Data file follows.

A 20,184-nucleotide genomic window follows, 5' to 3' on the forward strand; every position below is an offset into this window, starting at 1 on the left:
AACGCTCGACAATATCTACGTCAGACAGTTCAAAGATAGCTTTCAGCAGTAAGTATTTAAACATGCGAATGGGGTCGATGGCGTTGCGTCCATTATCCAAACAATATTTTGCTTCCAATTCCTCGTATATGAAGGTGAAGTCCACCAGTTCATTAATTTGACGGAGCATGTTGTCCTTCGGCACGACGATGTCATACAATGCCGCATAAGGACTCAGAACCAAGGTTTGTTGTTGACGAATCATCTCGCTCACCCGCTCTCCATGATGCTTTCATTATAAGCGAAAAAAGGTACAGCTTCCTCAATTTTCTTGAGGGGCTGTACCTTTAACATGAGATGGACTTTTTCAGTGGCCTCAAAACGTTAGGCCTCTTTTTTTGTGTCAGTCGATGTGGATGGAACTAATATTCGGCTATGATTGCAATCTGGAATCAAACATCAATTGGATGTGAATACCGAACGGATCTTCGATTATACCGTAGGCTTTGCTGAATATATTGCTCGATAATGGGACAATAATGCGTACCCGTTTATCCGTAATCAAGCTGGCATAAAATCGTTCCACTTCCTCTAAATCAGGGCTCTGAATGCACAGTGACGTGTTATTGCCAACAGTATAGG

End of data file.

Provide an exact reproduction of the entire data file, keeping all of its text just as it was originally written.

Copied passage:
A 20,184-nucleotide genomic window follows, 5' to 3' on the forward strand; every position below is an offset into this window, starting at 1 on the left:
AACGCTCGACAATATCTACGTCAGACAGTTCAAAGATAGCTTTCAGCAGTAAGTATTTAAACATGCGAATGGGGTCGATGGCGTTGCGTCCATTATCCAAACAATATTTTGCTTCCAATTCCTCGTATATGAAGGTGAAGTCCACCAGTTCATTAATTTGACGGAGCATGTTGTCCTTCGGCACGACGATGTCATACAATGCCGCATAAGGACTCAGAACCAAGGTTTGTTGTTGACGAATCATCTCGCTCACCCGCTCTCCATGATGCTTTCATTATAAGCGAAAAAAGGTACAGCTTCCTCAATTTTCTTGAGGGGCTGTACCTTTAACATGAGATGGACTTTTTCAGTGGCCTCAAAACGTTAGGCCTCTTTTTTTGTGTCAGTCGATGTGGATGGAACTAATATTCGGCTATGATTGCAATCTGGAATCAAACATCAATTGGATGTGAATACCGAACGGATCTTCGATTATACCGTAGGCTTTGCTGAATATATTGCTCGATAATGGGACAATAATGCGTACCCGTTTATCCGTAATCAAGCTGGCATAAAATCGTTCCACTTCCTCTAAATCAGGGCTCTGAATGCACAGTGACGTGTTATTGCCAACAGTATAGG